Arizona reported 975 new COVID-19 cases and six new known deaths Friday as new cases continue upward trends but metrics remain far below levels from the summer peak.
The past several weeks have seen relatively higher daily case reports as the virus spreads at its fastest rate in Arizona since June.
Identified cases rose to 235,882 and known deaths were at 5,865, according to the daily report from the Arizona Department of Health Services.
The number of patients hospitalized statewide for known or suspected COVID-19 cases was at 815 on Thursday, a drop from 848 inpatients on Wednesday, which was the highest reported since Aug. 26. At the peak of Arizona’s surge in July, the number of hospitalized patients suspected or confirmed to have the virus exceeded 3,000.
The number of patients with suspected or known COVID-19 in intensive care units across Arizona was at 172 on Thursday, up from 164 on Wednesday. Sunday’s 177 ICU beds in use was the highest it’s been since Sept. 11. The level is far below what it was in July, when ICU beds in use for COVID-19 reached 970.
The number of Arizonans with confirmed and suspected COVID-19 on ventilators was at 85 on Thursday, down from 92 on Wednesday. Sunday’s 94 ventilators in use was the highest daily level since Sept. 10. In mid-July, as many as 687 patients across the state with confirmed or suspected COVID-19 were on ventilators.
Friday’s dashboard shows 86% of inpatient beds and 84% of ICU beds in use, which includes people being treated for COVID-19 and other patients. COVID-19 patients were using 9% of all inpatient beds and 10% of ICU beds. Overall, 26% of ventilators were in use.
The number of weekly tests conducted dropped significantly in July and into August, after which it began to increase somewhat through September and into October.
Of known test results from last week, 5% have come back positive, according to the state, which has a unique way of calculating percent positivity. Prior to that, percent positivity was at 4% for the six weeks prior, per state data.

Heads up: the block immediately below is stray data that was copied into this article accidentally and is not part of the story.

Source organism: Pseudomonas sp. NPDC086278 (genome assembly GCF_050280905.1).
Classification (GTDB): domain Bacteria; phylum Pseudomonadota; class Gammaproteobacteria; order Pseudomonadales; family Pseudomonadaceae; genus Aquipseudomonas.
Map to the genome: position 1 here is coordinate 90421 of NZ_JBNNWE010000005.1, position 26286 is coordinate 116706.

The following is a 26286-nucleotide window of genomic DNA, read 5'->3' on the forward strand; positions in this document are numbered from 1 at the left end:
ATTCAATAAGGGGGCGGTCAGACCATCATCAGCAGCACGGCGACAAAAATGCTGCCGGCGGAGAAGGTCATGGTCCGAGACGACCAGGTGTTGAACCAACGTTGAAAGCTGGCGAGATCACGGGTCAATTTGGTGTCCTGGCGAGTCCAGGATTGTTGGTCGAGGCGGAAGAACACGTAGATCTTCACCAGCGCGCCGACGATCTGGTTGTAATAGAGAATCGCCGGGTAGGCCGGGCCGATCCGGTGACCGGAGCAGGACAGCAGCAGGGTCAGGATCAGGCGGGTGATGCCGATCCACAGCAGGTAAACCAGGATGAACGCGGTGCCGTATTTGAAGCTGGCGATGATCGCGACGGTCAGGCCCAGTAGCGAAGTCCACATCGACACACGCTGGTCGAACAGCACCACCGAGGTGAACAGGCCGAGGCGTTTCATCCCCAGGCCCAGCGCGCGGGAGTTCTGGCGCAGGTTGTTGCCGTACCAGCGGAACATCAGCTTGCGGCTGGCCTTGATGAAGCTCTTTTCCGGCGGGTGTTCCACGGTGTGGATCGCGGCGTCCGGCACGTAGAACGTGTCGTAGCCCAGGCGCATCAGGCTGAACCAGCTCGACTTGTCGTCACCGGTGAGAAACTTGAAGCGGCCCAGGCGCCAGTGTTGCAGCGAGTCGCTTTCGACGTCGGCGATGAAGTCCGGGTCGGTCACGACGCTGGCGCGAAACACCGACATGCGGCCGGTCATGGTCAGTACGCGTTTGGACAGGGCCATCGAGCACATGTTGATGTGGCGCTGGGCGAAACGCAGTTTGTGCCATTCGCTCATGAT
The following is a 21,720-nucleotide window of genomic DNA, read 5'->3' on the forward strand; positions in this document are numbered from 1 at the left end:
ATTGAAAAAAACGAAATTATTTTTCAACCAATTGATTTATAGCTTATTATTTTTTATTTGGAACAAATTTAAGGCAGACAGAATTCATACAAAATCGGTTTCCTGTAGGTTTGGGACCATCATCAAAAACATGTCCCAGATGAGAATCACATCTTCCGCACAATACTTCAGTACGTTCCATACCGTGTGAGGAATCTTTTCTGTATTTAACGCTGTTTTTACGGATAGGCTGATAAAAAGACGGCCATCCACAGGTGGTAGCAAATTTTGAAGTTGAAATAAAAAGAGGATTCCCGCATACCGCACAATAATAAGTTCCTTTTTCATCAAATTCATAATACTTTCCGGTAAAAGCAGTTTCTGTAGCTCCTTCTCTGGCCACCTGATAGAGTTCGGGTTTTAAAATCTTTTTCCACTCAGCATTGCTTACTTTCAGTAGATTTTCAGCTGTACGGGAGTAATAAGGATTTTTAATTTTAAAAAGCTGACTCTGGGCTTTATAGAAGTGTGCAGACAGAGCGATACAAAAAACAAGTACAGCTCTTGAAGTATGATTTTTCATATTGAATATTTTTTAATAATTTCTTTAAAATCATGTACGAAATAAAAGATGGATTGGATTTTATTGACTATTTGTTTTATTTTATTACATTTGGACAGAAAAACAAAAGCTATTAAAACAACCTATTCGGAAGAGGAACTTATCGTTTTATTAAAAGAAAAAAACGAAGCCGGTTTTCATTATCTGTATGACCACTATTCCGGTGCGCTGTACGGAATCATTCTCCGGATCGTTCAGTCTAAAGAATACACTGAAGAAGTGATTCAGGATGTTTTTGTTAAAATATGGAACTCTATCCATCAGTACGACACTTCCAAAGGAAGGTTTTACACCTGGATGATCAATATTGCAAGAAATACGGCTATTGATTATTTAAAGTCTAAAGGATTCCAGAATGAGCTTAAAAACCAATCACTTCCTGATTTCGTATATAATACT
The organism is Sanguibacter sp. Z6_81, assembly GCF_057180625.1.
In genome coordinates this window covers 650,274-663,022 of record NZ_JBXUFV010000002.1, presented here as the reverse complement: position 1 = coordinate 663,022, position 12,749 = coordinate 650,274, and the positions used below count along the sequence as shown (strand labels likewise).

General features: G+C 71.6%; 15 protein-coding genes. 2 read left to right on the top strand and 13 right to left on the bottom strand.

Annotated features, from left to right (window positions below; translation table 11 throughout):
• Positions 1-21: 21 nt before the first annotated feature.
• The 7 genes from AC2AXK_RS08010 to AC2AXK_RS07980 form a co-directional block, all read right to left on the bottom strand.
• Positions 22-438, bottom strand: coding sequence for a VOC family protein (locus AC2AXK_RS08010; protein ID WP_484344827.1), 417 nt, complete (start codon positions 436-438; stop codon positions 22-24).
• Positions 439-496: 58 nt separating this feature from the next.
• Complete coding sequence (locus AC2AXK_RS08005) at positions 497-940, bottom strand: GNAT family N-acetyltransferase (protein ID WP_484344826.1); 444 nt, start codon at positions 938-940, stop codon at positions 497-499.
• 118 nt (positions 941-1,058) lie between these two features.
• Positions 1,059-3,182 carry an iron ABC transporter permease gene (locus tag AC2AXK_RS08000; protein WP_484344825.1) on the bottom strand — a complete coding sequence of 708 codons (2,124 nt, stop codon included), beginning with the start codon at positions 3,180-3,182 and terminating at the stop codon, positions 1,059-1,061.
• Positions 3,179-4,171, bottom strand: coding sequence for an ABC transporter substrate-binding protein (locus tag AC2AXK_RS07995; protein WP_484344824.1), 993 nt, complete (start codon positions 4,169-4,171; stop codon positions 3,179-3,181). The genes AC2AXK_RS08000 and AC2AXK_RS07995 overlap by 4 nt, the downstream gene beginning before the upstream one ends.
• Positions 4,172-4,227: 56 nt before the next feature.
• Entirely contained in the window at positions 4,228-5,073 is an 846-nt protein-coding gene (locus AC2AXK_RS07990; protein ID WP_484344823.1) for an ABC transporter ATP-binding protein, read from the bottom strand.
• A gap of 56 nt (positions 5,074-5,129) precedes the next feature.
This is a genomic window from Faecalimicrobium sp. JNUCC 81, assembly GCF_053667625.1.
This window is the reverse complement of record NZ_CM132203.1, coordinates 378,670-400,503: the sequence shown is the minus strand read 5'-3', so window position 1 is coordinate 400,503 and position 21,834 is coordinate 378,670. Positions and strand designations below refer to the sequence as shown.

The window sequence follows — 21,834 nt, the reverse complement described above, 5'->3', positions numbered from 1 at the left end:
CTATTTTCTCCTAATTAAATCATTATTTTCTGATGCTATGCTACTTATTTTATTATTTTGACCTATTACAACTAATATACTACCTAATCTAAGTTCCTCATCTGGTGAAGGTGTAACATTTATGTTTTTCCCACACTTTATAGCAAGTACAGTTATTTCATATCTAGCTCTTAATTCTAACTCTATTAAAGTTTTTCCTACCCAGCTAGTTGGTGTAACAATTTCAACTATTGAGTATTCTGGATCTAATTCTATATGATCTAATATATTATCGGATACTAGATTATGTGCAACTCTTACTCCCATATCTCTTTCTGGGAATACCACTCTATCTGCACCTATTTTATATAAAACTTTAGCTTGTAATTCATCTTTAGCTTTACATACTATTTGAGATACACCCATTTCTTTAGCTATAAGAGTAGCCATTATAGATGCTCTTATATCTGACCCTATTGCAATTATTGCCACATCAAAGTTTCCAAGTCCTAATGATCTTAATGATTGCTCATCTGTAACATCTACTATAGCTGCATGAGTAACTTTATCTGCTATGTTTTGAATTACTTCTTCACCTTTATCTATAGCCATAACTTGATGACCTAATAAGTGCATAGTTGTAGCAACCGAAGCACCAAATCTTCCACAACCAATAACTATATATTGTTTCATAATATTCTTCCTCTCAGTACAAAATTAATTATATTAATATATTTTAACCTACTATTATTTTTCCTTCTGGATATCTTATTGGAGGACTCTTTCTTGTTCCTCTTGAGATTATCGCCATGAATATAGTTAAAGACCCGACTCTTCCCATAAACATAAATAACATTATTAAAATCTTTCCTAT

Johns Hopkins University calculates Arizona’s seven-day moving average of percent positives at 9.1%. It shows the state’s percent positivity had reached a relative plateau and is now trending slightly upward.
A positivity rate of 5% is considered a good benchmark that the spread of the disease is under control.
ADHS has begun including probable cases as anyone with a positive antigen test, another type of test to determine current infection. Antigen tests (not related to antibody tests) are a newer type of COVID-19 diagnostic test that use a nasal swab or another fluid sample to test for current infection. Results are typically produced within 15 minutes.
A positive antigen test result is considered very accurate, but there’s an increased chance of false-negative results, the Mayo Clinic says. Depending on the situation, Mayo Clinic officials say a doctor may recommend a PCR (polymerase chain reaction) test to confirm a negative antigen test result.
Here’s what you need to know about Friday’s new numbers:
Reported cases in Arizona: 235,882
Cases increased by 975, or 0.42%, from Thursday’s 234,906 identified cases since the outbreak began.
Cases by county: 152,695 in Maricopa, 27,297 in Pima, 13,442 in Yuma, 11,638 in Pinal, 6,238 in Navajo, 4,925 in Coconino, 4,244 in Mohave, 3,826 in Apache, 2,968 in Santa Cruz, 2,864 in Yavapai, 2,098 in Cochise, 1,830 in Gila, 1,105 in Graham, 611 in La Paz and 100 in Greenlee, according to state numbers.